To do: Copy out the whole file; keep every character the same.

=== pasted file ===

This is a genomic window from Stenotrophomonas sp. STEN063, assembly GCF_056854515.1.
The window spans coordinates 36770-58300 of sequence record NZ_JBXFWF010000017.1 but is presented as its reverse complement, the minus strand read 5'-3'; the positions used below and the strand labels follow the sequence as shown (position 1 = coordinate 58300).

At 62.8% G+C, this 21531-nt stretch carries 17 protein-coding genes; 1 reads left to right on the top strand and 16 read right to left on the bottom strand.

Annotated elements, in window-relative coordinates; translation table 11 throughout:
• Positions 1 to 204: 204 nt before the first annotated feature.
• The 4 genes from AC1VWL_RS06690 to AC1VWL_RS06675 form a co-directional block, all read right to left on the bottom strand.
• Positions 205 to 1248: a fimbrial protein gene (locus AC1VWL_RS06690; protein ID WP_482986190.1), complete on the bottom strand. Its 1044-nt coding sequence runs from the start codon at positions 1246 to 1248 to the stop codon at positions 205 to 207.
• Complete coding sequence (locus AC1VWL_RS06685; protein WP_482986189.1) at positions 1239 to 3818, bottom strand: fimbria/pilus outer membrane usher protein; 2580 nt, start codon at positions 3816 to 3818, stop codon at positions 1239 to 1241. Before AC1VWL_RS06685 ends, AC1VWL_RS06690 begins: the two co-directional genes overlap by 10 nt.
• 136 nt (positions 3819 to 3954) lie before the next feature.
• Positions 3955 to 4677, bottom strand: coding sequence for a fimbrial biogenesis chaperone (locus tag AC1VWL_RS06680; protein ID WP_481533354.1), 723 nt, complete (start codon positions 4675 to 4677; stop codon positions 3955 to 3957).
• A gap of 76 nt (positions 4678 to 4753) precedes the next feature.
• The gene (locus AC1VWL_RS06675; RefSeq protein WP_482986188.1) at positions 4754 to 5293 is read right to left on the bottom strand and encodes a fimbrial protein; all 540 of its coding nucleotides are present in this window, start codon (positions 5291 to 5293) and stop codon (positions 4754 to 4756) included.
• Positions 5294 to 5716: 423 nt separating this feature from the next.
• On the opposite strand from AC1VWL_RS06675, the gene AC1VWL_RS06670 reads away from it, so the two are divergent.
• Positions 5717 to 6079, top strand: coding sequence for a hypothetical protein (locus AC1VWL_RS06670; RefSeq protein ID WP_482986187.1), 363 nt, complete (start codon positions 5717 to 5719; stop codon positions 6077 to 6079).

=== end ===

This is a genomic window from Stenotrophomonas sp. STEN063, assembly GCF_056854515.1.
The window spans coordinates 36770-58300 of sequence record NZ_JBXFWF010000017.1 but is presented as its reverse complement, the minus strand read 5'-3'; the positions used below and the strand labels follow the sequence as shown (position 1 = coordinate 58300).

At 62.8% G+C, this 21531-nt stretch carries 17 protein-coding genes; 1 reads left to right on the top strand and 16 read right to left on the bottom strand.

Annotated elements, in window-relative coordinates; translation table 11 throughout:
• Positions 1 to 204: 204 nt before the first annotated feature.
• The 4 genes from AC1VWL_RS06690 to AC1VWL_RS06675 form a co-directional block, all read right to left on the bottom strand.
• Positions 205 to 1248: a fimbrial protein gene (locus AC1VWL_RS06690; protein ID WP_482986190.1), complete on the bottom strand. Its 1044-nt coding sequence runs from the start codon at positions 1246 to 1248 to the stop codon at positions 205 to 207.
• Complete coding sequence (locus AC1VWL_RS06685; protein WP_482986189.1) at positions 1239 to 3818, bottom strand: fimbria/pilus outer membrane usher protein; 2580 nt, start codon at positions 3816 to 3818, stop codon at positions 1239 to 1241. Before AC1VWL_RS06685 ends, AC1VWL_RS06690 begins: the two co-directional genes overlap by 10 nt.
• 136 nt (positions 3819 to 3954) lie before the next feature.
• Positions 3955 to 4677, bottom strand: coding sequence for a fimbrial biogenesis chaperone (locus tag AC1VWL_RS06680; protein ID WP_481533354.1), 723 nt, complete (start codon positions 4675 to 4677; stop codon positions 3955 to 3957).
• A gap of 76 nt (positions 4678 to 4753) precedes the next feature.
• The gene (locus AC1VWL_RS06675; RefSeq protein WP_482986188.1) at positions 4754 to 5293 is read right to left on the bottom strand and encodes a fimbrial protein; all 540 of its coding nucleotides are present in this window, start codon (positions 5291 to 5293) and stop codon (positions 4754 to 4756) included.
• Positions 5294 to 5716: 423 nt separating this feature from the next.
• On the opposite strand from AC1VWL_RS06675, the gene AC1VWL_RS06670 reads away from it, so the two are divergent.
• Positions 5717 to 6079, top strand: coding sequence for a hypothetical protein (locus AC1VWL_RS06670; RefSeq protein ID WP_482986187.1), 363 nt, complete (start codon positions 5717 to 5719; stop codon positions 6077 to 6079).